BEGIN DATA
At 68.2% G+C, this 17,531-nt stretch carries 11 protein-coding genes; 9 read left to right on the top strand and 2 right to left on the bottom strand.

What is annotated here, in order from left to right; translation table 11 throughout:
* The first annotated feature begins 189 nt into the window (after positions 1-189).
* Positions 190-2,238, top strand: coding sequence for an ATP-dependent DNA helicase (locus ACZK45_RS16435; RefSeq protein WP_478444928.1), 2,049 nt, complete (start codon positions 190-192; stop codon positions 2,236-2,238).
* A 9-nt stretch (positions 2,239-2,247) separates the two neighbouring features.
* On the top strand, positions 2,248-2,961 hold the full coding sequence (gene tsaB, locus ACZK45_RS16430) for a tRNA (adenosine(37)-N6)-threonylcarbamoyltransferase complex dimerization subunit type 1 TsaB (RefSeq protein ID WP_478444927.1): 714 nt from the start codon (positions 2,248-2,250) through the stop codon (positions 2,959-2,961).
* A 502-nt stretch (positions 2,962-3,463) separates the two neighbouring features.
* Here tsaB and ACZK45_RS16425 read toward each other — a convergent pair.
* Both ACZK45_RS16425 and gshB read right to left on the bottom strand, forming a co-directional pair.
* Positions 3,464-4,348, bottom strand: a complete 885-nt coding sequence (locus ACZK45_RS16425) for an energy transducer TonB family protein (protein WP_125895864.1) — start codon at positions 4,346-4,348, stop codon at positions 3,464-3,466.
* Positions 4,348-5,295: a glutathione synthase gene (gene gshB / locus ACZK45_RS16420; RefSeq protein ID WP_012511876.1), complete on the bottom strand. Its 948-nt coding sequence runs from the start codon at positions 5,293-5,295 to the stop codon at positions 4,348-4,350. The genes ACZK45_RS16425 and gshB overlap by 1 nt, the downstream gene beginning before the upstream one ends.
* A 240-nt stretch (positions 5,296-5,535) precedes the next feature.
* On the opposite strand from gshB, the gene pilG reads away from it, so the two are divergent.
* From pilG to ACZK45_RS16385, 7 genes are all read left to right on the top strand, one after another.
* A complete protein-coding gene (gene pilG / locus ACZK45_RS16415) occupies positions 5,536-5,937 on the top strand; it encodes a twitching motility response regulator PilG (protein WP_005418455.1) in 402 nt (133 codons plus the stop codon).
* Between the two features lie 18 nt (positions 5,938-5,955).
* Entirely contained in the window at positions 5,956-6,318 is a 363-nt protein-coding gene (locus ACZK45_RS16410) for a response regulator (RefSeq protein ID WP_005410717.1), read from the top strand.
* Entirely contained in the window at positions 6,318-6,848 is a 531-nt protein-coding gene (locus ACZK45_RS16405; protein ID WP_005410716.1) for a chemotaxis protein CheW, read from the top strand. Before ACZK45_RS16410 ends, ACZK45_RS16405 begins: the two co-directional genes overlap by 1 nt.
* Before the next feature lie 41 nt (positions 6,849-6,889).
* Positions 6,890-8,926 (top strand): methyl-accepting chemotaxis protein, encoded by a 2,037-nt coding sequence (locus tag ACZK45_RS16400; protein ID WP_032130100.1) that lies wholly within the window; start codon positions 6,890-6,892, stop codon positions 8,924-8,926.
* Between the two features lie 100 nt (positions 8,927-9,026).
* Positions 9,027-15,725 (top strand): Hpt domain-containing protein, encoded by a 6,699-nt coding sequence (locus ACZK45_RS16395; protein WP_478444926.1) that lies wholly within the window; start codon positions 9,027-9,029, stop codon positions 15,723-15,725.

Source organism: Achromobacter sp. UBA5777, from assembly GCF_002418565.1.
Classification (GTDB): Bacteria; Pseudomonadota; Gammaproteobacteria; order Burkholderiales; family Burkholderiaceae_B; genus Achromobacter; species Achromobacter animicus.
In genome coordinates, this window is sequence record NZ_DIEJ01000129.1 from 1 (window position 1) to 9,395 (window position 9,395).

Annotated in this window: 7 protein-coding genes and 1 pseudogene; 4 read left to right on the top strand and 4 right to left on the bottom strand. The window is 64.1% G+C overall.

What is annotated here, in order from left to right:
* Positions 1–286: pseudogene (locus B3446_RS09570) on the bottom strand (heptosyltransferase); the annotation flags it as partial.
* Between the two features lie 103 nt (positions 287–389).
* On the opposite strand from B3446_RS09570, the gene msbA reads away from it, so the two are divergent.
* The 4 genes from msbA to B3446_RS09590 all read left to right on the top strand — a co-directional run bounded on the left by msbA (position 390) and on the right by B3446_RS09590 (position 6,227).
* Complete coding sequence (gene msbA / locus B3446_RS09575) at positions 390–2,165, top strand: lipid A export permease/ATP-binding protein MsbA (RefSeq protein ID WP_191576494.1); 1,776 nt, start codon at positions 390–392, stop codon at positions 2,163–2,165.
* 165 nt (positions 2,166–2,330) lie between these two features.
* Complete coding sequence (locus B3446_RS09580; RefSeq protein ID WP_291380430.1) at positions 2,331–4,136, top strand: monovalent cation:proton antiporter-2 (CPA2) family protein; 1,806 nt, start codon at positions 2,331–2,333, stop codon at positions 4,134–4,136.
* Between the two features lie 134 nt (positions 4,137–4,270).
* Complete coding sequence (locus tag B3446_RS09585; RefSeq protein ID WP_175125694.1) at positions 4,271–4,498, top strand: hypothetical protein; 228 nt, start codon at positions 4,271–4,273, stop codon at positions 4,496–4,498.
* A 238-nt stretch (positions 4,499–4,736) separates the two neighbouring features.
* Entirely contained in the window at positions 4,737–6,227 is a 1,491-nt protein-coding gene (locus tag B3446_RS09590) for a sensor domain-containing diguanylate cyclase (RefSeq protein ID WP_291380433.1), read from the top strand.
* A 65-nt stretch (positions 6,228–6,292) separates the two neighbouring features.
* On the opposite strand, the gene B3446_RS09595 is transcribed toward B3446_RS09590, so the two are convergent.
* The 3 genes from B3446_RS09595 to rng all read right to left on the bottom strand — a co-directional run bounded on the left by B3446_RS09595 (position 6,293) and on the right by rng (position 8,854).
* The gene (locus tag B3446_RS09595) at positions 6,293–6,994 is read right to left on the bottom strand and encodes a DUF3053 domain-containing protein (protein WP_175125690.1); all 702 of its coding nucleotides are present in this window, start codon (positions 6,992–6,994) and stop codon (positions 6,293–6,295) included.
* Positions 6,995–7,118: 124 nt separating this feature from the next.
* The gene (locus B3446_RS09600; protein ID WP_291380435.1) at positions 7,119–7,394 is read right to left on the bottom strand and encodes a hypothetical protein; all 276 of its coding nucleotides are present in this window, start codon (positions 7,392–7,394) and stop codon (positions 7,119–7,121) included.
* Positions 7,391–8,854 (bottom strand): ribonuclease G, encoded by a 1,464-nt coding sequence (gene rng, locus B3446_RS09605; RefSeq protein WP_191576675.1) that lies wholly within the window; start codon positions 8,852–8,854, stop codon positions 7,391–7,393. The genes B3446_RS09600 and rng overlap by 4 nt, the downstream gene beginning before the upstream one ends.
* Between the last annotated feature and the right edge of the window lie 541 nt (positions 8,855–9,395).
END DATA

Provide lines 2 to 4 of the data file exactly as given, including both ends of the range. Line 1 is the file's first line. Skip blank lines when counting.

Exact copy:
What is annotated here, in order from left to right; translation table 11 throughout:
* The first annotated feature begins 189 nt into the window (after positions 1-189).
* Positions 190-2,238, top strand: coding sequence for an ATP-dependent DNA helicase (locus ACZK45_RS16435; RefSeq protein WP_478444928.1), 2,049 nt, complete (start codon positions 190-192; stop codon positions 2,236-2,238).